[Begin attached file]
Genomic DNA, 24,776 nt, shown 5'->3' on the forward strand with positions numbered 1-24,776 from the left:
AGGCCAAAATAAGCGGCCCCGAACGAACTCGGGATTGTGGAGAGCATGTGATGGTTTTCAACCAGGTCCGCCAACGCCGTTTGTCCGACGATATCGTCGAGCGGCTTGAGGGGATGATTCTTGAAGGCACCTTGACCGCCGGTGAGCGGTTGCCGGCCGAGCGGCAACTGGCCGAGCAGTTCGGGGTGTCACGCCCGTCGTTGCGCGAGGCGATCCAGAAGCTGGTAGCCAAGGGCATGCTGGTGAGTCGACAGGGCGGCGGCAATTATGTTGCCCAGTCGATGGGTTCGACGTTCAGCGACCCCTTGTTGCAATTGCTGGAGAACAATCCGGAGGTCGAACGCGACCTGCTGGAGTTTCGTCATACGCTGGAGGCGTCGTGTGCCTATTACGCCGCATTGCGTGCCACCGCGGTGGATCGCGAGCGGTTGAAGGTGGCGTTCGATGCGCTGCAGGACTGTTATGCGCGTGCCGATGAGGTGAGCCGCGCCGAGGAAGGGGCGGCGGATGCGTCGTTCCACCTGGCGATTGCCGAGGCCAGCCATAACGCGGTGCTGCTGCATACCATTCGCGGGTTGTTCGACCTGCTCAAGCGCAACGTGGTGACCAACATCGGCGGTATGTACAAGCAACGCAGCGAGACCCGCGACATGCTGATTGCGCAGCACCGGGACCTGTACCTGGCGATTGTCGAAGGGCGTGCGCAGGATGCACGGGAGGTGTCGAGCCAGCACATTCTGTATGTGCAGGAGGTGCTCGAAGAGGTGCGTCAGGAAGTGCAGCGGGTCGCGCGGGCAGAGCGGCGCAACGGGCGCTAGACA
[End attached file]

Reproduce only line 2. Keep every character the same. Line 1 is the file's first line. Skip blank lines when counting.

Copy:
AGGCCAAAATAAGCGGCCCCGAACGAACTCGGGATTGTGGAGAGCATGTGATGGTTTTCAACCAGGTCCGCCAACGCCGTTTGTCCGACGATATCGTCGAGCGGCTTGAGGGGATGATTCTTGAAGGCACCTTGACCGCCGGTGAGCGGTTGCCGGCCGAGCGGCAACTGGCCGAGCAGTTCGGGGTGTCACGCCCGTCGTTGCGCGAGGCGATCCAGAAGCTGGTAGCCAAGGGCATGCTGGTGAGTCGACAGGGCGGCGGCAATTATGTTGCCCAGTCGATGGGTTCGACGTTCAGCGACCCCTTGTTGCAATTGCTGGAGAACAATCCGGAGGTCGAACGCGACCTGCTGGAGTTTCGTCATACGCTGGAGGCGTCGTGTGCCTATTACGCCGCATTGCGTGCCACCGCGGTGGATCGCGAGCGGTTGAAGGTGGCGTTCGATGCGCTGCAGGACTGTTATGCGCGTGCCGATGAGGTGAGCCGCGCCGAGGAAGGGGCGGCGGATGCGTCGTTCCACCTGGCGATTGCCGAGGCCAGCCATAACGCGGTGCTGCTGCATACCATTCGCGGGTTGTTCGACCTGCTCAAGCGCAACGTGGTGACCAACATCGGCGGTATGTACAAGCAACGCAGCGAGACCCGCGACATGCTGATTGCGCAGCACCGGGACCTGTACCTGGCGATTGTCGAAGGGCGTGCGCAGGATGCACGGGAGGTGTCGAGCCAGCACATTCTGTATGTGCAGGAGGTGCTCGAAGAGGTGCGTCAGGAAGTGCAGCGGGTCGCGCGGGCAGAGCGGCGCAACGGGCGCTAGACA